- Category: Biodiesel
26 Aug 2009
- Published on Wednesday, 26 August 2009 08:45
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Fill it up: Brazilians use more ethanol than gasoline in their cars, having had policies that support biofuels since the 1970s. STOCKXPERT
Amyris Brasil Pesquisa e Desenvolvimento, Ltda., a wholly owned subsidiary of Amyris Biotechnologies, Inc., has opened the Amyris Renewable Products Demonstration Facility in Campinas, Brazil. This facility will be the last step before the company starts commercial production.
The first of its kind in Brazil, the facility is built amid Brazil’s bustling sugar cane industry. Though a demo plant, it can produce more than 10,000 gallons of Amyris products under conditions representing full-scale manufacturing. It also gives Amyris the ability to test and validate its commercial equipment design and manufacturing processes before commercial production planned for 2011.
For 2012, Amyris plans to work with independent mill owners through “capital-light” agreements. The company provides the technology and the distribution while mill owners use their mills to produce Amyris renewable products.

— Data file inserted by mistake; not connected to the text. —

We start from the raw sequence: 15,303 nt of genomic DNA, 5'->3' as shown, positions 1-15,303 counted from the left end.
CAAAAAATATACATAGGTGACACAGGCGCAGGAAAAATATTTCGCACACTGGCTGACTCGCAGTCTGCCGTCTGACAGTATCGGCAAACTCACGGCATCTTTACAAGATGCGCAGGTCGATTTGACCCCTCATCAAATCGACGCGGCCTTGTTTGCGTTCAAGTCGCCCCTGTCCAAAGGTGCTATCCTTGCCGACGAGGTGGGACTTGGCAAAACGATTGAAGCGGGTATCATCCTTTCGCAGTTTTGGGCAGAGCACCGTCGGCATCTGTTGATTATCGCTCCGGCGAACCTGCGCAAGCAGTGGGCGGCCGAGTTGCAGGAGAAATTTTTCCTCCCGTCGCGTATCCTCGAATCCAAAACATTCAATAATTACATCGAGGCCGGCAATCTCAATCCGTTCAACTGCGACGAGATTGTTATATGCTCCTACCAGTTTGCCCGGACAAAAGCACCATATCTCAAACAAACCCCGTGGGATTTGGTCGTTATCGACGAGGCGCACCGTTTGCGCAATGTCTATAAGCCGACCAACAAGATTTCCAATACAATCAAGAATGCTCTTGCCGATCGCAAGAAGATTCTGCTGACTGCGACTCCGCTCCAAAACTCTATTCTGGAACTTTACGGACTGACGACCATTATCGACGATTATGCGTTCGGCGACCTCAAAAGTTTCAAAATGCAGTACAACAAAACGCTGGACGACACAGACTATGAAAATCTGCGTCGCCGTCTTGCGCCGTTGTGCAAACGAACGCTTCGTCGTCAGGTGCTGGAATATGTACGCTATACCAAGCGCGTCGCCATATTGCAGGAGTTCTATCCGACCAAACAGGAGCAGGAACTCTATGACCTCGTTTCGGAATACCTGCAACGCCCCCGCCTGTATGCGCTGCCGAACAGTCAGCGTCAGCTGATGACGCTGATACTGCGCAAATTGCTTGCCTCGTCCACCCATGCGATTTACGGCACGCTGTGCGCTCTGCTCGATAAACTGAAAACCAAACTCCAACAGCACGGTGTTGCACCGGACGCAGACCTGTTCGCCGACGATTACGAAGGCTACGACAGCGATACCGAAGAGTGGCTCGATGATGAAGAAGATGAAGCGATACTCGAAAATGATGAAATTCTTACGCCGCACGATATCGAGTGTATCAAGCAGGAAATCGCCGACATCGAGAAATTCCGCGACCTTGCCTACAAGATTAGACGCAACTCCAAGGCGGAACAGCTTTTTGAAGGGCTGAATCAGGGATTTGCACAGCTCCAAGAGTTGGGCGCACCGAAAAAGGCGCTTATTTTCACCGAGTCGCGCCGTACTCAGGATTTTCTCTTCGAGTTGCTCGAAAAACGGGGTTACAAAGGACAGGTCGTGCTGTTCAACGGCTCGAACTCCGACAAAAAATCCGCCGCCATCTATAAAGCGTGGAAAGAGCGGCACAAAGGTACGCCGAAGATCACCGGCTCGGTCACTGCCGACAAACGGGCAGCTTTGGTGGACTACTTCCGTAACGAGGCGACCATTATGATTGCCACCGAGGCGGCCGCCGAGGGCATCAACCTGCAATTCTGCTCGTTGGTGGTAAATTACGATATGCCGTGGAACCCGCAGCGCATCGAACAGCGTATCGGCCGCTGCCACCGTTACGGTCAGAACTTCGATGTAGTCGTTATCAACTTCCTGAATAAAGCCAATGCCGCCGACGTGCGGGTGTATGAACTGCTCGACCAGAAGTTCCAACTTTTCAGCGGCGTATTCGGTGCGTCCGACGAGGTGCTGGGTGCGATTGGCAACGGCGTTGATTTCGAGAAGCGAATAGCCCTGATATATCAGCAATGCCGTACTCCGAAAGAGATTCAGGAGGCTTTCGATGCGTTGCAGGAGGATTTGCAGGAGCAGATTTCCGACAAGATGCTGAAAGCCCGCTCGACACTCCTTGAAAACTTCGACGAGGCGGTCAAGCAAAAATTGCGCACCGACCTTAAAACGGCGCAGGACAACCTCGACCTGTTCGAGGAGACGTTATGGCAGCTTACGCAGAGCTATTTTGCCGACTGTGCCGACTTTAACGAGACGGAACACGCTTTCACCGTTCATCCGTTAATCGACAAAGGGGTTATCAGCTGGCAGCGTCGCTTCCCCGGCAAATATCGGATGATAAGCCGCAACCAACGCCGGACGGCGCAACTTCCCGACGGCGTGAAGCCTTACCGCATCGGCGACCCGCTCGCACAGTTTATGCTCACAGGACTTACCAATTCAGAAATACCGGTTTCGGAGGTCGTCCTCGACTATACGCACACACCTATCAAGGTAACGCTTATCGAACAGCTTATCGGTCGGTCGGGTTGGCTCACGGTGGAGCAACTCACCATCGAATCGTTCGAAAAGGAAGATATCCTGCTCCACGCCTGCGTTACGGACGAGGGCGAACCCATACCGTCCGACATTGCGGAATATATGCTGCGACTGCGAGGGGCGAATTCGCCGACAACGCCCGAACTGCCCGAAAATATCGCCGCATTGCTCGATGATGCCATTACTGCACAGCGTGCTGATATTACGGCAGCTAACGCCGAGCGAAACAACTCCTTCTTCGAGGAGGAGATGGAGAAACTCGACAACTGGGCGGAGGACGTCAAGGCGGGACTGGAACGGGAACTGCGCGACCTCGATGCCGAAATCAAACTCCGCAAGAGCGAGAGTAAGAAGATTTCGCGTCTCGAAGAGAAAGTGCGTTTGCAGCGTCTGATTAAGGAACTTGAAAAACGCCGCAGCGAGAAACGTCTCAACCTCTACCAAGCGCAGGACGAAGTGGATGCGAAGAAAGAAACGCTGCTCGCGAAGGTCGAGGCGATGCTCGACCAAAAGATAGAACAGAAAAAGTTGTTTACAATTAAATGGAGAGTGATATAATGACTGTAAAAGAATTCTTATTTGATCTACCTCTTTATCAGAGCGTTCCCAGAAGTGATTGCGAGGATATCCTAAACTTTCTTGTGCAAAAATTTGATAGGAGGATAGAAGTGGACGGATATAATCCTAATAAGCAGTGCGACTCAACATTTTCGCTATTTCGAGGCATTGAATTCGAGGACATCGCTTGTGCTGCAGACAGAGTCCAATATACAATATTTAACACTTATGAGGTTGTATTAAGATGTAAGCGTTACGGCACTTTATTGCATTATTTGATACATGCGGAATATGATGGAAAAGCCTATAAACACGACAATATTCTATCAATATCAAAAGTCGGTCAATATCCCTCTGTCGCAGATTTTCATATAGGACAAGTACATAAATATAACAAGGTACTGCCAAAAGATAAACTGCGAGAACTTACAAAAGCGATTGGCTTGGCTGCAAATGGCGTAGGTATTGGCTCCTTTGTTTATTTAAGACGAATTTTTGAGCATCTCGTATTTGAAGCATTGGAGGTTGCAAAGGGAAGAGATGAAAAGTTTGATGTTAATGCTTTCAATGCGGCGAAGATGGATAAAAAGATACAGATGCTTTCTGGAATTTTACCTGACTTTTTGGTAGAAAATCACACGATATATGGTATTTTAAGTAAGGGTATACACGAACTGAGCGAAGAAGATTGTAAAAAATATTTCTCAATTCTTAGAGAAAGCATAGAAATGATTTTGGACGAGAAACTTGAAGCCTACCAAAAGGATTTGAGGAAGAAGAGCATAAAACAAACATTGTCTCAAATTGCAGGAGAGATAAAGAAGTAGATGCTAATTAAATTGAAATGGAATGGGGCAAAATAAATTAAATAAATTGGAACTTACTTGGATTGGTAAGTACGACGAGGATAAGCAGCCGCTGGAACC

One of their initial products is biodiesel fuel they claim can outperform petroleum-sourced fuels and other biofuels out on the market. Amyris renewable diesel has hydrocarbons found in today’s petroleum fuels, enabling it to blend with petroleum diesel at much higher levels than typical biofuels without causing performance issues. Last April, the US Environmental Protection Agency’s approval made it the first hydrocarbon-based fuel made from plant-derived resources for commercial sale.
The company also recently completed its first successful demonstration drive using this fuel. The renewable diesel fuel powered a 30-passenger hybrid diesel bus used by International Olympic Committee members who were visiting Chicago to assess the city’s bid to host the 2016 Olympic Games in April.
“This facility represents a crucial step toward the commercialization of our fuels and chemicals,” said John Melo, Amyris Biotechnologies chief executive officer.
Brazilians use more ethanol than gasoline in their cars. The country has had policies that support biofuels since the 1970s. Brazil is the world’s number one exporter of ethanol and is moving into biodiesel production.
“The new facility represents the intersection of the best of today’s renewable technologies with Brazil’s extensive resources, with promising implications for the Brazilian cane industry, our energy needs and the environment,” said Fernando Reinach, a member of the Amyris Biotechnologies board of directors.
- Oliver M. Bayani